The Dirt [Film Review]
When the book The Dirt was published in 2001, it did a couple of things: Firstly it made Motley Crue relevant all over again. At the start of the millennium the Crüe were considered has-beens, a relic of a bygone age when hair metal ruled the world, and secondly, it changed the way rock star biographies were to be written. They had to include all the sex, drugs, addictions, depravity, you name it but let’s be honest here, nothing has surpassed The Dirt. It stands as the best rock and roll autobiography ever. And that is down to the fact that all the members of the band, plus others contributed to its content. It’s not down to one person’s viewpoint, everyone gets a say (even John Corabi). That being said, after the success of The Dirt it wasn’t long before talk of a film.
So, 18 years later the film of The Dirt is finally here on Netflix. Has the wait been worth it?
I loved The Dirt. I’ve watched it twice since it came out and I’m going to watch it a couple more times. It’s an early contender for film of 2019 for me.
And The Dirt could’ve been awful, like a lot of these rock pics can be. (Notable exceptions: This is Spinal Tap, 24 Hour Party People, umm that’s it really. I don’t have high hopes for Lords of Chaos). The movie’s success comes down to the streamlining of the story. The book is such a big tale with lots of little side stories throughout but a film has to have a narrative to drive it. The screenwriters and director Jeff Tremaine have crafted a very lean, no frills story and at 1 hour and 47 minutes, The Dirt does not outstay its welcome. They take you on a ride and like any great ride, full of ups and downs and twists and turns, you want to go on it again. And again. All the highs and most of the lows are in this film, from the first exhilarating moments when they all plug in and play ‘Live Wire’ for the first time together, to the car accident that killed Hanoi Rocks’ Razzle, Nikki’s heroin addiction to the death of Vince’s infant daughter, Skylar (if that kid’s performance doesn’t break your heart, then you are dead inside).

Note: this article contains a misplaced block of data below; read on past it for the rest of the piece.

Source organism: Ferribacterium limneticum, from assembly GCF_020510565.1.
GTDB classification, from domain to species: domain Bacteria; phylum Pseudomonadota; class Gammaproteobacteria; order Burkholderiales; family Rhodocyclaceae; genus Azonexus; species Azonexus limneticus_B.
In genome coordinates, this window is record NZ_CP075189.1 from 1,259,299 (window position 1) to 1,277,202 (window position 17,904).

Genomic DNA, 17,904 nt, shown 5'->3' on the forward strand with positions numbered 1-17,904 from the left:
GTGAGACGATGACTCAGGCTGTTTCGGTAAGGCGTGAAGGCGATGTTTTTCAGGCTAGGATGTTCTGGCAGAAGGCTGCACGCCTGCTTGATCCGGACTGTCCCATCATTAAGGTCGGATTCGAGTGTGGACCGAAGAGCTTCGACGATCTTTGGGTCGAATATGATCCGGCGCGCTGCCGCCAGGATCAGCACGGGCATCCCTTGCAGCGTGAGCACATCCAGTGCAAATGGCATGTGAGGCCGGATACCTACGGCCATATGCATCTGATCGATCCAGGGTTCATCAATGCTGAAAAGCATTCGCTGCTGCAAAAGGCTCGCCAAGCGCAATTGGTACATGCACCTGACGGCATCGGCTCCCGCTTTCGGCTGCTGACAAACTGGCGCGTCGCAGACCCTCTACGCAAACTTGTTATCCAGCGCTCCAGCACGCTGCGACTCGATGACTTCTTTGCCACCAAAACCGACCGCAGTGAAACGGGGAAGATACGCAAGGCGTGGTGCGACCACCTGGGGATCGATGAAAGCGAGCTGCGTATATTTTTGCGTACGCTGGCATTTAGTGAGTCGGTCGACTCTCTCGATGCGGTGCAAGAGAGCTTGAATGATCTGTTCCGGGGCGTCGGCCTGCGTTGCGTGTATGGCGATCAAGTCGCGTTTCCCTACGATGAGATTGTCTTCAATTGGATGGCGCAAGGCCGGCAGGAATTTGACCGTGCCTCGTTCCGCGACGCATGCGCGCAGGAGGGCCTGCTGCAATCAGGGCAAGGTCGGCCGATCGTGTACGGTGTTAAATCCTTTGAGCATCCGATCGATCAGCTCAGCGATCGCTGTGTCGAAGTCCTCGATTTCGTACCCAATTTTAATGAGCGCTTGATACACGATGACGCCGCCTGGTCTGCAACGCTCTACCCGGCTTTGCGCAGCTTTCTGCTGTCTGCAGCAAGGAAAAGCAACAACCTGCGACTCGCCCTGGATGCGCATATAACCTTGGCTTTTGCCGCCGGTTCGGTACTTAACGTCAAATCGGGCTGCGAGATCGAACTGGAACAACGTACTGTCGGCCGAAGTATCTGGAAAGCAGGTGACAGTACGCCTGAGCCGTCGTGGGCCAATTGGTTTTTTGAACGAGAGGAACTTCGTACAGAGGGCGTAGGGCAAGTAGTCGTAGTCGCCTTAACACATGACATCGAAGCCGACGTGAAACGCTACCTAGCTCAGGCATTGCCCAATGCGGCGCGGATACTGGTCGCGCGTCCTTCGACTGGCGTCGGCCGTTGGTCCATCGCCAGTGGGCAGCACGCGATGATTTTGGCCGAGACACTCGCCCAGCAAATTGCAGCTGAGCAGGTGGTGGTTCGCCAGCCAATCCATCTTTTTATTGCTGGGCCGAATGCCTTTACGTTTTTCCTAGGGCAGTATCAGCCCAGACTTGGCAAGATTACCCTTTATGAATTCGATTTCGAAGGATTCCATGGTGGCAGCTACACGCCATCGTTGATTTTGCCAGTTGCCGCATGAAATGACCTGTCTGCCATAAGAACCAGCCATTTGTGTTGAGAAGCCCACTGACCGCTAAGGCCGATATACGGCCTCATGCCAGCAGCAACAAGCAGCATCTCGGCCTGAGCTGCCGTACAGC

Yet, it’s the performances that truly stand out in this film. The casting is fantastic: Douglas Booth captures the cool and determination of Nikki Sixx, Colson Baker (Machine Gun Kelly) jumps with Tommy Lee’s energy, Ewon Rheon embodies Mick Mars’ detached and cranky demeanour and Australian Daniel Webber balances Vince Neil’s swagger, bravado and vulnerability with excellence. I loved these guys and I felt like I was actually watching the life of Motley Crüe, such is the film’s authenticity and attention to detail. Plus the scene with Ozzy is crude, gross and funny.
If you are a Crüe fan and you have Netflix, you’ve probably already watched The Dirt and are going to watch it again. If you don’t have Netflix, what’s wrong with you? Get it. It’s awesome. And then you can watch The Dirt.
I loved this film. Maybe I’m biased due to how much I love the Crüe but I don’t care. I can’t wait to watch it again.
Review by Dan Brixey (@DanielJBrixey)
Revisit our review of The Dirt‘s soundtrack (and their four new songs) right here
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